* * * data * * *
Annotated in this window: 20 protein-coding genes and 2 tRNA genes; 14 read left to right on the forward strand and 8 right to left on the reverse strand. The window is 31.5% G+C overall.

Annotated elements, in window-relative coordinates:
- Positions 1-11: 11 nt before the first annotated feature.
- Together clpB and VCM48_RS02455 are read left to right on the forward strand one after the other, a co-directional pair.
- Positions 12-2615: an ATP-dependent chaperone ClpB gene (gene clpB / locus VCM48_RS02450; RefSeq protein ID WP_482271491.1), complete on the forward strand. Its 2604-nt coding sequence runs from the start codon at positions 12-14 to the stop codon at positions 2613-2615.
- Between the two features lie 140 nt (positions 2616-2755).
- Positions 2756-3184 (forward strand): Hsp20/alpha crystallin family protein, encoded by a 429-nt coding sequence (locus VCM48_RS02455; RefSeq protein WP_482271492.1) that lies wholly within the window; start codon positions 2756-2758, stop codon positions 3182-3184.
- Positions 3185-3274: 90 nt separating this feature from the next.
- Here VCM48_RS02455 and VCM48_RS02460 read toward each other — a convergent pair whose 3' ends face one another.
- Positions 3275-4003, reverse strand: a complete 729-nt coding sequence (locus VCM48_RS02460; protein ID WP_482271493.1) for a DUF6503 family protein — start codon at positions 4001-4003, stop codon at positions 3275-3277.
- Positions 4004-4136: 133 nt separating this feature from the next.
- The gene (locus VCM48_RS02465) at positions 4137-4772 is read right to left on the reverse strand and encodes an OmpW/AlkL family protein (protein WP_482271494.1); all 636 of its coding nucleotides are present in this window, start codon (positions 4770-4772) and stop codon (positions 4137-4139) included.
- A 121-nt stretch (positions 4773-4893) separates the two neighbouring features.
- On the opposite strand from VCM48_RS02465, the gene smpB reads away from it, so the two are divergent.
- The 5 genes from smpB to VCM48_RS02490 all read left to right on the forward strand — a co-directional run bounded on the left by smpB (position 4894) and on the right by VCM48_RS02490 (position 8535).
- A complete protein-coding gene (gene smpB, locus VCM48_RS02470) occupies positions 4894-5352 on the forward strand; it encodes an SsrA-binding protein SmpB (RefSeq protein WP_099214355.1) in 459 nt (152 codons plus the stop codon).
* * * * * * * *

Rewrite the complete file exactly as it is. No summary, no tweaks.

Annotated in this window: 20 protein-coding genes and 2 tRNA genes; 14 read left to right on the forward strand and 8 right to left on the reverse strand. The window is 31.5% G+C overall.

Annotated elements, in window-relative coordinates:
- Positions 1-11: 11 nt before the first annotated feature.
- Together clpB and VCM48_RS02455 are read left to right on the forward strand one after the other, a co-directional pair.
- Positions 12-2615: an ATP-dependent chaperone ClpB gene (gene clpB / locus VCM48_RS02450; RefSeq protein ID WP_482271491.1), complete on the forward strand. Its 2604-nt coding sequence runs from the start codon at positions 12-14 to the stop codon at positions 2613-2615.
- Between the two features lie 140 nt (positions 2616-2755).
- Positions 2756-3184 (forward strand): Hsp20/alpha crystallin family protein, encoded by a 429-nt coding sequence (locus VCM48_RS02455; RefSeq protein WP_482271492.1) that lies wholly within the window; start codon positions 2756-2758, stop codon positions 3182-3184.
- Positions 3185-3274: 90 nt separating this feature from the next.
- Here VCM48_RS02455 and VCM48_RS02460 read toward each other — a convergent pair whose 3' ends face one another.
- Positions 3275-4003, reverse strand: a complete 729-nt coding sequence (locus VCM48_RS02460; protein ID WP_482271493.1) for a DUF6503 family protein — start codon at positions 4001-4003, stop codon at positions 3275-3277.
- Positions 4004-4136: 133 nt separating this feature from the next.
- The gene (locus VCM48_RS02465) at positions 4137-4772 is read right to left on the reverse strand and encodes an OmpW/AlkL family protein (protein WP_482271494.1); all 636 of its coding nucleotides are present in this window, start codon (positions 4770-4772) and stop codon (positions 4137-4139) included.
- A 121-nt stretch (positions 4773-4893) separates the two neighbouring features.
- On the opposite strand from VCM48_RS02465, the gene smpB reads away from it, so the two are divergent.
- The 5 genes from smpB to VCM48_RS02490 all read left to right on the forward strand — a co-directional run bounded on the left by smpB (position 4894) and on the right by VCM48_RS02490 (position 8535).
- A complete protein-coding gene (gene smpB, locus VCM48_RS02470) occupies positions 4894-5352 on the forward strand; it encodes an SsrA-binding protein SmpB (RefSeq protein WP_099214355.1) in 459 nt (152 codons plus the stop codon).